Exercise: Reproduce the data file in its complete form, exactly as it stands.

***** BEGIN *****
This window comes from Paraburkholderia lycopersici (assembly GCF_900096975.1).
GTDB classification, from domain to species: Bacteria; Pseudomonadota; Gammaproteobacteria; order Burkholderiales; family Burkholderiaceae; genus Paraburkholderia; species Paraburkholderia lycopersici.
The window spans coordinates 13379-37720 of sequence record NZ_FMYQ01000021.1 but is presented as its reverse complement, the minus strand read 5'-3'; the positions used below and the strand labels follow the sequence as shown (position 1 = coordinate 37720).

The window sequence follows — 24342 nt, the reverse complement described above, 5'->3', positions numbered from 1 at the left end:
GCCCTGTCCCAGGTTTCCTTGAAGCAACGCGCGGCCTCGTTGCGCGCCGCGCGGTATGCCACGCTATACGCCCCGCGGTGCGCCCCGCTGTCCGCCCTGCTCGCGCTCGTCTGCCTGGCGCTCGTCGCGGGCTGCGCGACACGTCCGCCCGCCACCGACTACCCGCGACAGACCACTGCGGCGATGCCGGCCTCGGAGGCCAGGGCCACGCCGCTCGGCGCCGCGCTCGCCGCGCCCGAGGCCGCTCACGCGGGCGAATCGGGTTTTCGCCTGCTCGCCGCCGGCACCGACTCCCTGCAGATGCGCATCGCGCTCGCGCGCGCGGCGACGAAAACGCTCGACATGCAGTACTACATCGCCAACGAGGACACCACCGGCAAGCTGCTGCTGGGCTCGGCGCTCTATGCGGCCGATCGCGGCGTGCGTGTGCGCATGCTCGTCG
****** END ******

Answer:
This window comes from Paraburkholderia lycopersici (assembly GCF_900096975.1).
GTDB classification, from domain to species: Bacteria; Pseudomonadota; Gammaproteobacteria; order Burkholderiales; family Burkholderiaceae; genus Paraburkholderia; species Paraburkholderia lycopersici.
The window spans coordinates 13379-37720 of sequence record NZ_FMYQ01000021.1 but is presented as its reverse complement, the minus strand read 5'-3'; the positions used below and the strand labels follow the sequence as shown (position 1 = coordinate 37720).

The window sequence follows — 24342 nt, the reverse complement described above, 5'->3', positions numbered from 1 at the left end:
GCCCTGTCCCAGGTTTCCTTGAAGCAACGCGCGGCCTCGTTGCGCGCCGCGCGGTATGCCACGCTATACGCCCCGCGGTGCGCCCCGCTGTCCGCCCTGCTCGCGCTCGTCTGCCTGGCGCTCGTCGCGGGCTGCGCGACACGTCCGCCCGCCACCGACTACCCGCGACAGACCACTGCGGCGATGCCGGCCTCGGAGGCCAGGGCCACGCCGCTCGGCGCCGCGCTCGCCGCGCCCGAGGCCGCTCACGCGGGCGAATCGGGTTTTCGCCTGCTCGCCGCCGGCACCGACTCCCTGCAGATGCGCATCGCGCTCGCGCGCGCGGCGACGAAAACGCTCGACATGCAGTACTACATCGCCAACGAGGACACCACCGGCAAGCTGCTGCTGGGCTCGGCGCTCTATGCGGCCGATCGCGGCGTGCGTGTGCGCATGCTCGTCG